The Eight Bells Pub, 19 Cannon Street, Dover, Kent, United Kingdom

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John Latter on March 20, 2009

J D Wetherspoon's 'The Eight Bells' public house at 19 Cannon Street [1], Dover, Kent, was formerly the Plaza Cinema, the Essoldo Cinema, and finally the Rio Bingo Hall. The Metropole Hotel and Metropole Bars ('Met Bars') were also located on the upper floors prior to it becoming a pub. Outside in the above photo, Cilla Eivers is enjoying a Sunday morning breakfast.

From Wetherspoon's The Eight Bells website:

This Wetherspoon pub is part of the former Metropole Hotel. Built at a cost of £17,000, this grandiose building opened in October 1896. It was later used as a garage, showrooms and offices. From 1929, it accommodated the Plaza cinema, which, in turn, became a bingo hall.

How this pub got its name: This Wetherspoon pub stands in the shadow of St Mary’s, one of Dover’s main parish churches for more than 400 years. The church was totally rebuilt in 1843 except for the tower, which has the eight bells - which gives this pub its name.

In its days of being a cinema and bingo hall the interior of the building opened up into a huge triangular auditorium extending behind the shops shown in the photo as far as New Street. There were two exits from the cinema into New Street (ex Turne-againe Lane) which joins Cannon Street one shop beyond the red 'British Heart Foundation' premises shown on the right of the above photo. J D Wetherspoon may have had some inspiration for choosing their pub's name from an earlier ale-house once located in New Street. An entry in Barry Smith's 1991 edition of, "By The Way: The Dover Pubs" reads:

Eight Bells: An early beer-house, probably opening in the 1840s. It stood on the same side as the "Metropole" trade entrance. An outlet of Phillips, it was used for many years, unofficially up to 1913, as a common lodging house. Although aware of its existence, the police turned a blind eye because they admitted in 1911, although very old it was always clean and well kept.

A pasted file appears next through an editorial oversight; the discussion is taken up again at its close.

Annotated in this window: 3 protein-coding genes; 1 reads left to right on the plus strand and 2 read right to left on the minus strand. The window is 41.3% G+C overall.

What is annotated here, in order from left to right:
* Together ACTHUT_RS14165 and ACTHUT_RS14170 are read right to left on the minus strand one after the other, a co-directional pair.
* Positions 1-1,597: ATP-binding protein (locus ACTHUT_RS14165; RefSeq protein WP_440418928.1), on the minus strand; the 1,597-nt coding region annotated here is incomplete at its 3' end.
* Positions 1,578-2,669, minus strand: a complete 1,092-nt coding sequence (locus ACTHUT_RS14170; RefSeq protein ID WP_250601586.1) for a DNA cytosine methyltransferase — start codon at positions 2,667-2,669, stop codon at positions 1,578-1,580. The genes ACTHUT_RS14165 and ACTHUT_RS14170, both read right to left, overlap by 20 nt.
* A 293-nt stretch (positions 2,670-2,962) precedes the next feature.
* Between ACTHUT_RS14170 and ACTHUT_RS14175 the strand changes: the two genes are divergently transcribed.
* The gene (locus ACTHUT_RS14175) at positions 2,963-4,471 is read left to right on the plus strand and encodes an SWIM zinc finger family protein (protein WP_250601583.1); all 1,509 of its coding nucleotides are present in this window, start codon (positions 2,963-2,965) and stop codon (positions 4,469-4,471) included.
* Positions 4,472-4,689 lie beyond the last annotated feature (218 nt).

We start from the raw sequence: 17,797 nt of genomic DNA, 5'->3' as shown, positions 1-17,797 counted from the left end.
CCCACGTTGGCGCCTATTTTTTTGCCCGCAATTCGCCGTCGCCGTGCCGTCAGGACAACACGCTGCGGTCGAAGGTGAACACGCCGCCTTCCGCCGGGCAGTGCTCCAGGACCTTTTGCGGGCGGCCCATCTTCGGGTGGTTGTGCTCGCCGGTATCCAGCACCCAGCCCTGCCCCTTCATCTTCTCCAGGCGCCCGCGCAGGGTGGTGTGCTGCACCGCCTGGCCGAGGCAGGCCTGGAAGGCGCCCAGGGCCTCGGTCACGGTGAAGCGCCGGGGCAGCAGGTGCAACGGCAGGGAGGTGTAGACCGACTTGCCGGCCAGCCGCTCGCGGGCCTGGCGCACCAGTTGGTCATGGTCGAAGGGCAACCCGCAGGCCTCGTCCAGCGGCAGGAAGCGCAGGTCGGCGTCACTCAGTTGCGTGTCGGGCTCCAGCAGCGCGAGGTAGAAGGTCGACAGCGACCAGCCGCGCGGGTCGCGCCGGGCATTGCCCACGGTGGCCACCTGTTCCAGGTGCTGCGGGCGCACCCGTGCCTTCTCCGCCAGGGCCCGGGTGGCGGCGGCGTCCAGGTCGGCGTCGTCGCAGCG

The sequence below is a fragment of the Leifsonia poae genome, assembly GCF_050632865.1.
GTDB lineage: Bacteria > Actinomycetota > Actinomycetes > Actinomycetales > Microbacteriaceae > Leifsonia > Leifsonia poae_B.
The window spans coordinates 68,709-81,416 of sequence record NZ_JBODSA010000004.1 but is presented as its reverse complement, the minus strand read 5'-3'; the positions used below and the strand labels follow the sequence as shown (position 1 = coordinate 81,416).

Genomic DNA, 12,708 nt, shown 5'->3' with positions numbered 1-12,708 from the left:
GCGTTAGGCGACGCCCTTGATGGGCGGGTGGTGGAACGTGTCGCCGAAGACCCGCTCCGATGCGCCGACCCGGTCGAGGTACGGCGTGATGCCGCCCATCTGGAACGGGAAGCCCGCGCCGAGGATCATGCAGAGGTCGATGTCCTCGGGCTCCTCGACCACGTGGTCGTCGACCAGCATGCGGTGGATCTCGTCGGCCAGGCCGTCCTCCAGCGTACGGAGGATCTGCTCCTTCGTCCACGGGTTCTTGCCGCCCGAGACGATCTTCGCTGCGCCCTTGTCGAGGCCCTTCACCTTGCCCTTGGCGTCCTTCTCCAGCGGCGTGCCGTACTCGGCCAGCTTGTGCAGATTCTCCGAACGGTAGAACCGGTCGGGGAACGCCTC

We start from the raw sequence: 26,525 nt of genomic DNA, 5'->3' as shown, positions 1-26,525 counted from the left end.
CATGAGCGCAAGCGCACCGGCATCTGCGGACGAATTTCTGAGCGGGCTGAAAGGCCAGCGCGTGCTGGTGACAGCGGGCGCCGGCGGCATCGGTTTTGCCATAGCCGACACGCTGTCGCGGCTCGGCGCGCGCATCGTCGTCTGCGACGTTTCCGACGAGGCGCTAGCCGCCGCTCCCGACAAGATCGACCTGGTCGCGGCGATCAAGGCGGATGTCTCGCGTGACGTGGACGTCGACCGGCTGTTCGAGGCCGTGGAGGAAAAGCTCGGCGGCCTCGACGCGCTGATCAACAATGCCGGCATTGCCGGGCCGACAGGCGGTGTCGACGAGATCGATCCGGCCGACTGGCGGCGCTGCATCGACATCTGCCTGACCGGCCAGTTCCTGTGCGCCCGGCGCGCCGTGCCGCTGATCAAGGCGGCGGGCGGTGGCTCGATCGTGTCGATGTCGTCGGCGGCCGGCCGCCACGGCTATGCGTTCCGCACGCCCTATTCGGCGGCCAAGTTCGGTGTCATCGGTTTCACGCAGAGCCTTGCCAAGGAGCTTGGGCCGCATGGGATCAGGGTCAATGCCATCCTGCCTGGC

Walter Drury was a drayman for the Diamond Brewery for fourteen years before starting here in 1908. He made his arrangements with the gods in 1915, shortly after the closure. That was in 1911, when it was declared surplus to requirements and compensation of £467 was made to the brewer and £70 to Drury. It was fully licensed and a public and a private bar were available. It continued as "Ye Olde Eight Bells Lodging House" well into the thirties.

Another with the sign had previously traded from Townwall Street, later becoming the "The Granville Hotel" and others were kept by Jones in 1791 and Wyndham 1805. I have no addresses.

[1] From Dover Street Names Origins:

There was a Cannon Ward in the earliest days of the Dover Corporation, and was the portion of the town under the control of the Canons of St Martin-le-Grand [in the Market Square]. It has been argued that the street takes its name from this ward and is thus misspelt. However, the street never bore this name at the time of the canons. A more likely explanation is that Captain Henry Cannon, who was Deputy Governor of Dover Castle during the Commonwealth, owned property in the street.

J D Wetherspoon's also own the building that once housed the very first Granada Cinema which opened in Dover's Castle Street in 1930.

This is the Images of Dover website.

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Photo details

  • Uploaded on March 20, 2009
  • © All Rights Reserved
    by John Latter
    • Camera: PENTAX Corporation PENTAX K100D
    • Taken on 2009/03/15 09:38:16
    • Exposure: 0.006s (1/180)
    • Focal Length: 28.00mm
    • F/Stop: f/6.700
    • ISO Speed: ISO200
    • Exposure Bias: 0.00 EV
    • No flash

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